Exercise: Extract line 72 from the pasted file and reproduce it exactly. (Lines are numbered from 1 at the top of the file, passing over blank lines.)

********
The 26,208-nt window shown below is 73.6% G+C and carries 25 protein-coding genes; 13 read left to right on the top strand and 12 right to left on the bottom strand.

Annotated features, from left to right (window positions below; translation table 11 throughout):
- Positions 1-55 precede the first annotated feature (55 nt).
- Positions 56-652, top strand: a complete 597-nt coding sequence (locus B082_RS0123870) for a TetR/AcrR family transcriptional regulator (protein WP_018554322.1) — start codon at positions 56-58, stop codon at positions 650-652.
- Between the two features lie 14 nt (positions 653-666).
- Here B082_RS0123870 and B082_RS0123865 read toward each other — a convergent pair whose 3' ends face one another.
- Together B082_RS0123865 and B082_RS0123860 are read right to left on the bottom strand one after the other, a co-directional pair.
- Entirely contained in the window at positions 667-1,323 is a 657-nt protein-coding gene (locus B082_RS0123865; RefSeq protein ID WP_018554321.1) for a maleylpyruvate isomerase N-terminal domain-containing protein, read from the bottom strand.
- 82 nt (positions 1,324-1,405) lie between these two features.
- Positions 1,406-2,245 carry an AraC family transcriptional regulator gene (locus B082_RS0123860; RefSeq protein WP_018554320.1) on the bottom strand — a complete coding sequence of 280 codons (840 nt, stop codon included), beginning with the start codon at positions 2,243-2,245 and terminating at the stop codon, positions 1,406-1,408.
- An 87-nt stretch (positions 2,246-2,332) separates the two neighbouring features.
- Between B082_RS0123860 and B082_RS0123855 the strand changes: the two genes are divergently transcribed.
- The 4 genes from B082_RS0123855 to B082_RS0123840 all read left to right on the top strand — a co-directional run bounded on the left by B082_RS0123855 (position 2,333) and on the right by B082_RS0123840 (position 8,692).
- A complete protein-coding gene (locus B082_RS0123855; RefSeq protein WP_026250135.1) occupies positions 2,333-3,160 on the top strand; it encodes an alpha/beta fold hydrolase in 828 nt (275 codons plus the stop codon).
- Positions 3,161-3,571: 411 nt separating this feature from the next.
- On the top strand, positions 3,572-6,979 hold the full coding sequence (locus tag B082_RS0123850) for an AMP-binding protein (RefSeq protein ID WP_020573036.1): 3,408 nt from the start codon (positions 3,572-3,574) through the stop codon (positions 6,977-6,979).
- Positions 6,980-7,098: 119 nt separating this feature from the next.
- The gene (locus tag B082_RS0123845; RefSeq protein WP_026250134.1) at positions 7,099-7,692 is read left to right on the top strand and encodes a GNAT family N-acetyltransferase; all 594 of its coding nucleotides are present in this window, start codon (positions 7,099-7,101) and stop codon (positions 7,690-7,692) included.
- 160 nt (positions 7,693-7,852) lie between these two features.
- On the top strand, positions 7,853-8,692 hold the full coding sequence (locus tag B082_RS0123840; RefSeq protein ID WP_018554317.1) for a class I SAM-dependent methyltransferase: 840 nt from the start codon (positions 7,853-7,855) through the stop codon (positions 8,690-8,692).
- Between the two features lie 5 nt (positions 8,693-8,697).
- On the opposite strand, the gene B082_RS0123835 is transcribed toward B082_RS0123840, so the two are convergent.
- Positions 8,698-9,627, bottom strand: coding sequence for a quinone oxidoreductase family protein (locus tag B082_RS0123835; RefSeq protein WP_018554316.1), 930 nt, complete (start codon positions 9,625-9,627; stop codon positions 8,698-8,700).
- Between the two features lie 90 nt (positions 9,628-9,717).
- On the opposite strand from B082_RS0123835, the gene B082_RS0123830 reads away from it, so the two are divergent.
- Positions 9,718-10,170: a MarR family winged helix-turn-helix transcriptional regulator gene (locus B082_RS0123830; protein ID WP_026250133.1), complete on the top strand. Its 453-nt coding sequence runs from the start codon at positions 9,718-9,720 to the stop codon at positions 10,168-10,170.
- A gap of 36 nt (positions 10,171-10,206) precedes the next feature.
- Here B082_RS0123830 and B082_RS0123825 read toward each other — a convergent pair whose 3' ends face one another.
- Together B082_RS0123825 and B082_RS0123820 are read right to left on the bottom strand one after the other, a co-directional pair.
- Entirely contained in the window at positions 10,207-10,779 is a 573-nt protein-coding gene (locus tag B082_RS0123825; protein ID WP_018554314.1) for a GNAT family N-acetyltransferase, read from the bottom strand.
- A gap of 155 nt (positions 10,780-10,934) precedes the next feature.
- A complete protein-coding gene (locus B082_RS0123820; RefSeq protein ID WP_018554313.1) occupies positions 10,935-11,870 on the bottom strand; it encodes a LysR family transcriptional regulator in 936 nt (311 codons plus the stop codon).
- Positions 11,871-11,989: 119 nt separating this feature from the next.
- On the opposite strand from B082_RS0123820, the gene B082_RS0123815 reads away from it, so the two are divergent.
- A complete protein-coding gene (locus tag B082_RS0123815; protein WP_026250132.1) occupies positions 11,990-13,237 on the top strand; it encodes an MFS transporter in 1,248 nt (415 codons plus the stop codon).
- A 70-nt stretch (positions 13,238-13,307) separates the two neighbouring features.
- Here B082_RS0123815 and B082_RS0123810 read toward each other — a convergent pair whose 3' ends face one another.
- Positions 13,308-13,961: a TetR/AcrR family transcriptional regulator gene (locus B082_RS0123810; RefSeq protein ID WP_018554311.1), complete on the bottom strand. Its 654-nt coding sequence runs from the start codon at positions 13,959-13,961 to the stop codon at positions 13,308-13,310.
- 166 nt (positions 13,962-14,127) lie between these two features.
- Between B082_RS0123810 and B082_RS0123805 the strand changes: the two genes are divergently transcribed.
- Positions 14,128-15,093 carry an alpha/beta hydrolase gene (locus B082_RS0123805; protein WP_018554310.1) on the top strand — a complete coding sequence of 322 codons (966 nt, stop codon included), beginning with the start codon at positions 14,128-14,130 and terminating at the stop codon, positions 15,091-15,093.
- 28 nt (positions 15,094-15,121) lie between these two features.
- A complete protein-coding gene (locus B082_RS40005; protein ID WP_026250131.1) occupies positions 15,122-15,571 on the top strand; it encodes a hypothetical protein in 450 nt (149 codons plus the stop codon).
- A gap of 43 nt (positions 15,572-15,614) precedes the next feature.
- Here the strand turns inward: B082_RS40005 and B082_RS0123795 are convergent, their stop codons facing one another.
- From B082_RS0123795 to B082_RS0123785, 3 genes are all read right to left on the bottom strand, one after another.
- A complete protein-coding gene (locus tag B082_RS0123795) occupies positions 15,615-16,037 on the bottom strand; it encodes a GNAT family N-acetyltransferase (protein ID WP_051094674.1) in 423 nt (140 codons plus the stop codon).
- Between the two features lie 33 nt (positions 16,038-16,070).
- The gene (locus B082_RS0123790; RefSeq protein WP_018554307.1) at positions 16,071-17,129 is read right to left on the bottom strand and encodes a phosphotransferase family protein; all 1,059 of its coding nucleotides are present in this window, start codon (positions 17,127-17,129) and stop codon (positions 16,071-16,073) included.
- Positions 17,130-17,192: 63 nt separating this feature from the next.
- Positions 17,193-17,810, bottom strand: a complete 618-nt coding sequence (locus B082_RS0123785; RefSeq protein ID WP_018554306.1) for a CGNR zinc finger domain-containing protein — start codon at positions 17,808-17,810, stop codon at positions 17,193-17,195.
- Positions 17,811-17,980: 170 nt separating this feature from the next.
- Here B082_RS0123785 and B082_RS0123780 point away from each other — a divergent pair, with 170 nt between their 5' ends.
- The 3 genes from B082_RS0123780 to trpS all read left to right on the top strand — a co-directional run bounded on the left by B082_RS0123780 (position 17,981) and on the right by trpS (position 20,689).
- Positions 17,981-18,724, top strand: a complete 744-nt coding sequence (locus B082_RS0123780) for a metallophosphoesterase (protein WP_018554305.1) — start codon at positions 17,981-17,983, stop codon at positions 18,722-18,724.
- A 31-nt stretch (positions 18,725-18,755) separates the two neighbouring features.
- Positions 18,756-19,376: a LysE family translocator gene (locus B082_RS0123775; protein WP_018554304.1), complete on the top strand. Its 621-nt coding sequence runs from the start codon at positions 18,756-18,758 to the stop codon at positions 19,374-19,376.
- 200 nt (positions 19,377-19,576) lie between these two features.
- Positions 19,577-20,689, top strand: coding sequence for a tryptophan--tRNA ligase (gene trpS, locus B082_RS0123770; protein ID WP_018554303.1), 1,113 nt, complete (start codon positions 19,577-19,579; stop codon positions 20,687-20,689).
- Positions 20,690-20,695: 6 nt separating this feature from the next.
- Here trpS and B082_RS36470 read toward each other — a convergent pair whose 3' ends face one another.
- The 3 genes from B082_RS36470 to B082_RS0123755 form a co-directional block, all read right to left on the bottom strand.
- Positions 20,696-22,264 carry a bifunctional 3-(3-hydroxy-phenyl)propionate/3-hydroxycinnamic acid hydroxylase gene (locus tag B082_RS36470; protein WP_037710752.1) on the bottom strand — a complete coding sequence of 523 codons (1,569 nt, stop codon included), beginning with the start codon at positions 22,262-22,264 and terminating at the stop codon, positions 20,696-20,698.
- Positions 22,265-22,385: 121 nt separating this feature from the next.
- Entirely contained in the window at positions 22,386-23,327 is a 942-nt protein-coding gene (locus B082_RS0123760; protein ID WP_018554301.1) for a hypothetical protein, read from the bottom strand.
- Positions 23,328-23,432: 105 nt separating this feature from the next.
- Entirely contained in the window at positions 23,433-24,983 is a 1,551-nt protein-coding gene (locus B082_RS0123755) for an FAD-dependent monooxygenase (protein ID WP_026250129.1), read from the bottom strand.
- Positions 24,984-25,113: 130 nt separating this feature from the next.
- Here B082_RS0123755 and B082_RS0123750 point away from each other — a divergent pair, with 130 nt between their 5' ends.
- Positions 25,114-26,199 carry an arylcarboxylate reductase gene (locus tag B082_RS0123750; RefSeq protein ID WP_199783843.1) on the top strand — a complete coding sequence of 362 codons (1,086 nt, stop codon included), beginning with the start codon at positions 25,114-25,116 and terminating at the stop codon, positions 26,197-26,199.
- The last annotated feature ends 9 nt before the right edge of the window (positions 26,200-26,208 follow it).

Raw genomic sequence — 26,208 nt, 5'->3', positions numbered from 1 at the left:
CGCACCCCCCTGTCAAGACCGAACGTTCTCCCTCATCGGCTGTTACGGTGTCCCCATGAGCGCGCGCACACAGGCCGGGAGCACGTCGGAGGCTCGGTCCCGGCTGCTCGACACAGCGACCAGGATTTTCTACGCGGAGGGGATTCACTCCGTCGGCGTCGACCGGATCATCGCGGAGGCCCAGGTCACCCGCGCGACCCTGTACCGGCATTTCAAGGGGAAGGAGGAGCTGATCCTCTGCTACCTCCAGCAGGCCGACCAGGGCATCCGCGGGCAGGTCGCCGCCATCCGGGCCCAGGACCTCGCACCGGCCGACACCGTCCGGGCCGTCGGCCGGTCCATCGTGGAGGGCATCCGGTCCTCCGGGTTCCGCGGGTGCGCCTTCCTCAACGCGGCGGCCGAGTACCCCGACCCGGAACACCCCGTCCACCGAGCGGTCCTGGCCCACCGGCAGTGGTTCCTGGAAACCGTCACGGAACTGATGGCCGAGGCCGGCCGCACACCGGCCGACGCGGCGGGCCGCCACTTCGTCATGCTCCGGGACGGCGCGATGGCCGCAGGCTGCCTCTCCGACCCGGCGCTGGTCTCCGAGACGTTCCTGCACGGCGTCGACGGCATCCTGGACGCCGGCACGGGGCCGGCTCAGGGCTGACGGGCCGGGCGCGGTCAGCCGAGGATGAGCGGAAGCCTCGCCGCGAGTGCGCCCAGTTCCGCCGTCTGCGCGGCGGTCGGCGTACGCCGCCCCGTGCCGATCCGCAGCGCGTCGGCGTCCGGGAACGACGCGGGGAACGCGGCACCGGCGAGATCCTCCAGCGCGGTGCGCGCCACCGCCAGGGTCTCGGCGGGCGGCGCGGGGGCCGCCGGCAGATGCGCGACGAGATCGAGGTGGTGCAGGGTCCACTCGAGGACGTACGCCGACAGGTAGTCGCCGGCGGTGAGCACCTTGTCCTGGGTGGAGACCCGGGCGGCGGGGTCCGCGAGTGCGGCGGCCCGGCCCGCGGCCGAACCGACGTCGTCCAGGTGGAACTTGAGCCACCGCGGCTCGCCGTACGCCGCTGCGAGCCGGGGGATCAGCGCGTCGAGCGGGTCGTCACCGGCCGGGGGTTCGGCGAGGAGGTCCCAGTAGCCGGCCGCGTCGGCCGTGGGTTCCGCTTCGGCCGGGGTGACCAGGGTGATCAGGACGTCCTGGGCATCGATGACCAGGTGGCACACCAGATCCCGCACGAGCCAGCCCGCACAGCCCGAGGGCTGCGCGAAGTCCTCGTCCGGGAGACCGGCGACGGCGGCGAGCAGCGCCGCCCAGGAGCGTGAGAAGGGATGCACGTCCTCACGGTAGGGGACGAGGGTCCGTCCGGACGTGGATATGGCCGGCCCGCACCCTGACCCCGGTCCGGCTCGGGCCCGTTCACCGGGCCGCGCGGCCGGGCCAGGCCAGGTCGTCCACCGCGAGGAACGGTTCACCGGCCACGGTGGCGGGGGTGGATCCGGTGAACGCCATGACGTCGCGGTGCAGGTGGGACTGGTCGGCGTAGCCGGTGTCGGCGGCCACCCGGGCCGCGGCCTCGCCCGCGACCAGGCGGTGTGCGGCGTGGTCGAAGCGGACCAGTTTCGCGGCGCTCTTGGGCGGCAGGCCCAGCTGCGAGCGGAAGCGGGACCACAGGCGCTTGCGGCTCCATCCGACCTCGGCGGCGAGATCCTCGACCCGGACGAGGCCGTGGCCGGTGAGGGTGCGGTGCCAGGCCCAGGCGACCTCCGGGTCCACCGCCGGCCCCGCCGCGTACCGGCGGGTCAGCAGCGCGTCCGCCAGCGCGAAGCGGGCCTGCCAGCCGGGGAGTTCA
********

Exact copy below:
Raw genomic sequence — 26,208 nt, 5'->3', positions numbered from 1 at the left: